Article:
A theoretical model for oxygen and substrate
transport to tissues within skeletal muscle involving
several interacting capillaries has been developed.
It involves an elegant technique that discretizes the
transport problem in a tissue with large number of
capillaries. The technique can be equally applied to
other heat transport problems with actual anatomical
For oxygen, the role of myoglobin and the effect of
axial diffusion have been considered. For the
myoglobin model, myoglobin facilitates oxygen
diffusion into tissue and can prevent hypoxia due to
the interaction of the capillaries. The analysis
yields a great deal of information about hypoxia,
since as shown, a multicapillary model of the type
presented here is needed to determine if the tissue
is truly hypoxic.
Because capillary length is large compared to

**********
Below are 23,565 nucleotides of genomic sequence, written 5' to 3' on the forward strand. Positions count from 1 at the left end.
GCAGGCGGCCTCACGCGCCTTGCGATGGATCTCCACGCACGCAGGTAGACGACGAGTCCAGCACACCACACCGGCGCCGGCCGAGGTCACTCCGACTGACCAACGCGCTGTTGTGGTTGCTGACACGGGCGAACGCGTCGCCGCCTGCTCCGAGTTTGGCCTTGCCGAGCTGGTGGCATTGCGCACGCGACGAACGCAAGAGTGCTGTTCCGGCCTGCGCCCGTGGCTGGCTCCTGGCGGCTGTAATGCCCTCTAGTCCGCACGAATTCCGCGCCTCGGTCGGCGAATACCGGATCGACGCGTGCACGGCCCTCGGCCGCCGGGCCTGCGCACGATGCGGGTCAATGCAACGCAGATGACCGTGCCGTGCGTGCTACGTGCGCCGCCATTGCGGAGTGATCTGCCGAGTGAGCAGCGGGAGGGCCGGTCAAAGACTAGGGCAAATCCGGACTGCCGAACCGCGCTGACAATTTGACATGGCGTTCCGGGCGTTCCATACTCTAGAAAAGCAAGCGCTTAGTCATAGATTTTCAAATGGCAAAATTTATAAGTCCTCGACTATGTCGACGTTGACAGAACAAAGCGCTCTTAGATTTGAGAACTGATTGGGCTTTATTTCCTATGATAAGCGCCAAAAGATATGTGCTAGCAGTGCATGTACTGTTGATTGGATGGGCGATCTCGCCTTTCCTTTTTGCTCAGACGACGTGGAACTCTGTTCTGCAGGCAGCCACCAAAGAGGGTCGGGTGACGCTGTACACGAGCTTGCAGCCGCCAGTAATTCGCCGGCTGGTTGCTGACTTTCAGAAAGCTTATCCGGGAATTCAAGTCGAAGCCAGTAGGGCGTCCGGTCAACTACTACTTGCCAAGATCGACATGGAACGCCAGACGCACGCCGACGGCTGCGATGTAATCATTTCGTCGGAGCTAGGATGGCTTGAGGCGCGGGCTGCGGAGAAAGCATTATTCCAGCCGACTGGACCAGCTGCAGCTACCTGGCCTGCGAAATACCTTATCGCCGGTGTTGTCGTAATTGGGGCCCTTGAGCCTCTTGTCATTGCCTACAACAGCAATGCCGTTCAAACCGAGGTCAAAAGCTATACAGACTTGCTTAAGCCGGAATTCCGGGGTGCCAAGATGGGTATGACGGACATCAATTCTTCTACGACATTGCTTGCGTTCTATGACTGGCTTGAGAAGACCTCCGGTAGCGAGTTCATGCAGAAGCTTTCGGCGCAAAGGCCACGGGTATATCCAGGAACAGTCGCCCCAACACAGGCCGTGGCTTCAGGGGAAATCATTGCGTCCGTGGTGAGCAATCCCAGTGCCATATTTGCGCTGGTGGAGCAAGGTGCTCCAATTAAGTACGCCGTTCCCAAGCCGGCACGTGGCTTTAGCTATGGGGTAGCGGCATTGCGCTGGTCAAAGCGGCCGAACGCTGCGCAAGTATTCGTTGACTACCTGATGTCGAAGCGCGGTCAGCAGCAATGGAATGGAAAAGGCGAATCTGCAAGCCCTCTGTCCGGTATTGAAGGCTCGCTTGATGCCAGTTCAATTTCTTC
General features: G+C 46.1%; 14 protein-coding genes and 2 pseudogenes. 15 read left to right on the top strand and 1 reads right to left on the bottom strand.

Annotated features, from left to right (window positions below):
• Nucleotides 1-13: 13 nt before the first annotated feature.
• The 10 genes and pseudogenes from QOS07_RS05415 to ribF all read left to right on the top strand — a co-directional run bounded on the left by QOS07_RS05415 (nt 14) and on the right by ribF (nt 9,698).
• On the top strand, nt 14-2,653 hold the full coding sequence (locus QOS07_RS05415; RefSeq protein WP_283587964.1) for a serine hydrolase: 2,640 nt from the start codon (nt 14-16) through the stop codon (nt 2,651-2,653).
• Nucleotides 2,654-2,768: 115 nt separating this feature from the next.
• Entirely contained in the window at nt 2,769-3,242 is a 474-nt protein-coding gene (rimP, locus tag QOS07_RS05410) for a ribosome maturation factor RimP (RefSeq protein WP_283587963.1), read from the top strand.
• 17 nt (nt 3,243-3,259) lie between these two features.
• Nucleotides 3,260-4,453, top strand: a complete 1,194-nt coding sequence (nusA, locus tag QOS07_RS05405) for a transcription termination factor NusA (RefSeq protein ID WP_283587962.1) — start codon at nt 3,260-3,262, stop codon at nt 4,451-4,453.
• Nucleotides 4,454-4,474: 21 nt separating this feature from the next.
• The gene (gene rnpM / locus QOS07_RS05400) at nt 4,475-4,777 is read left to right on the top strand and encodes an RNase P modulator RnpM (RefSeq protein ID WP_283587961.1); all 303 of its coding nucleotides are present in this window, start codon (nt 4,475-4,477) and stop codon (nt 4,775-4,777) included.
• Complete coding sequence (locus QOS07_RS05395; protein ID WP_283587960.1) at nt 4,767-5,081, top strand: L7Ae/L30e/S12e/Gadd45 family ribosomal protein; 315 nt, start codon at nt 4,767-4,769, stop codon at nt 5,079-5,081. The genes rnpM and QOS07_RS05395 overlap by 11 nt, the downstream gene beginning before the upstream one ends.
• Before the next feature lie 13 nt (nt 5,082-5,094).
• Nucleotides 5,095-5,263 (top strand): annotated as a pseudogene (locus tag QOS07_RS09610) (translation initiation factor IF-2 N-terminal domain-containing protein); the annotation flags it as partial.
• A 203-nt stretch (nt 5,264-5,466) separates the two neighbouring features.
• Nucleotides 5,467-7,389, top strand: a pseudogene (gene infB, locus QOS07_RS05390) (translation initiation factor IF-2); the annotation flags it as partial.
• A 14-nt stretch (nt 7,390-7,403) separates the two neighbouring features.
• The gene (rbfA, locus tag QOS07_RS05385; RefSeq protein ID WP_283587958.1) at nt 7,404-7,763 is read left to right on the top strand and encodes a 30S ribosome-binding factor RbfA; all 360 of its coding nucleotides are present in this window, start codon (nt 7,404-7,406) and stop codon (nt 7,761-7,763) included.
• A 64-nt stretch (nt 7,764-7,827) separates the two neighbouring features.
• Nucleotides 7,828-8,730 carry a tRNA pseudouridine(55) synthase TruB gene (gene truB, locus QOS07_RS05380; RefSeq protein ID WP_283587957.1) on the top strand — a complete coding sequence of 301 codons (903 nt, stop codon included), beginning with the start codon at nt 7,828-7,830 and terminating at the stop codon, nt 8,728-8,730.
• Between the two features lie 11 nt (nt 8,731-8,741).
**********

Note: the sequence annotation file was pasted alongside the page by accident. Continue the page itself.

capillary spacing, axial diffusion is a small
perturbation to the solution without axial diffusion.
The effect of axial diffusion is found using
For the substrate model, there can be large
differences between the substrate concentration
in the capillary and that in the tissue, depending on
the permeability of the capillary endothelium.
Miranda I. Teboh-Ewungkem is an Assistant Professor in the
Department of Mathematics at Lafayette College in Easton, PA. She
received her MS. in Statistics in January of 2003 and her Ph.D.
in Applied Mathematics in May of 2003, both from Lehigh
University. She also has an MS. and a BS. both in Mathematics
from the University of Buea in Cameroon.